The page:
CATL Teaching Guides

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Brief Description 

"Informal groups are temporary groups that last for only one discussion or one class period. Their major purpose is to ensure active learning. They might be used, for example, to break up a lecture with peer exchanges that require students to organize, explain, and otherwise cognitively process their learning" (Barkley et al, 2005). Students may or may not produce a product, and the activity and/or product is typically not graded.  
Active learning is the primary goal of informal group learning, but it can also serve a variety of other purposes. Informal groups can function as quick check-ins that help instructors gauge whether students understand some element of course content (a concept, a set of relationships), and/or identify common patterns of misunderstanding. They can also help students monitor their own learning and comprehension of course material.  


  1. Think-Pair-Share:  ask a question, have students write briefly, then discuss with a partner. This technique can provide a check-in on comprehension, elicit differences of interpretation or opinion, clarify confusing concepts, or provide the time and space students need to be able to participate in a larger class discussion. 
  2. Concept Maps:  students diagram relationships among terms or concepts
  3. Sketching:  students draw a picture or series of pictures of a process (e.g. cell division)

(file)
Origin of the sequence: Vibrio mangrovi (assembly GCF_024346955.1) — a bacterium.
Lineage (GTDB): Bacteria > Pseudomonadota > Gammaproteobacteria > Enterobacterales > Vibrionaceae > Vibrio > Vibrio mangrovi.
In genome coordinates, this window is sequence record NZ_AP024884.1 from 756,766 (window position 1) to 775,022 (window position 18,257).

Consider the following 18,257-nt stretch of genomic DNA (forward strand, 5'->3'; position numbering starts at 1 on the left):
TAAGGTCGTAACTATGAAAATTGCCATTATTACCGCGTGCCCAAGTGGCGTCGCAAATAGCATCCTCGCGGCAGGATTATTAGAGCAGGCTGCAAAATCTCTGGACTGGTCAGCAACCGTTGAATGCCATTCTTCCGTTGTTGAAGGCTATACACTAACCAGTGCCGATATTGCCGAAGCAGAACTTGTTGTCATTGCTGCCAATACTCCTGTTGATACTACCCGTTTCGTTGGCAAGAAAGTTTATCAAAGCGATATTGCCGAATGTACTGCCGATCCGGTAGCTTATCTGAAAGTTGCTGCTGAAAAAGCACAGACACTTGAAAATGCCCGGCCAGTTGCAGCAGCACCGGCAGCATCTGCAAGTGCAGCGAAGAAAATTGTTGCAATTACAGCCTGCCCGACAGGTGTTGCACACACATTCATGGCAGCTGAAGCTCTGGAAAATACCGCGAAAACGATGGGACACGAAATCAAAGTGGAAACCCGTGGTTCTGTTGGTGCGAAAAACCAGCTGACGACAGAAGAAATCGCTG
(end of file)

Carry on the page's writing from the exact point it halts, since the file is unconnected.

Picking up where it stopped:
4. Analytical Grid:  students use various criteria to re-organize course material and to analyze similarities and differences among concepts 

Tips to Implement Effectively

  • Some instructors prefer to separate or dilute friends by having students form groups across rows of seats rather than side by side.  
  • Keep groups very small (2 or 3 students) to avoid the need to rearrange furniture or to permit informal groups even in classrooms with chairs bolted to the floor.
  • If the activity produces a product (concept maps or sketches), collect them (without names) in order to gauge students' understanding.  Scan through them as you move through the room and select several examples.  
  • Project examples that represent deep as well as shallow understanding, or common misunderstandings allows the instructor to walk the entire class through such issues.   


  • Barkley, E.F., K.P. Cross, and C.H. Major. 2005. Collaborative Learning Techniques: A Handbook for College Faculty. San Francisco: Jossey-Bass. The Center for Advancing Teaching and Learning (CATL) has several copies of this book for instructors to borrow. 
  • Analytical Grid Summary:  More detailed information about how to structure this item from Collaborative Learning Techniques.
  • Collaborative Learning Toolbox:  Design ideas, organized by purpose:  informal techniques to gauge student understanding in the moment, break up a lecture, or develop students' ability to self-assess their learning;  and Collaborative learning designs that, by design, require a group and therefore also tend to structure the group's work so that students must rely on each other.
  • Structured Academic Controversy Summary:  More detailed information about how to structure this item from Collaborative Learning Techniques.
  • Think Aloud Pair Problem Solving Summary:  More detailed information about how to structure this item from Collaborative Learning Techniques.
  • Think-Pair-Share Summary:  More detailed information about how to structure this item from Collaborative Learning Techniques.

Hoskins, D. (2015). Informal group learning. In Teaching Improvement Guide. University of Wisconsin at La Crosse Center for Advancing Teaching and Learning. Retrieved from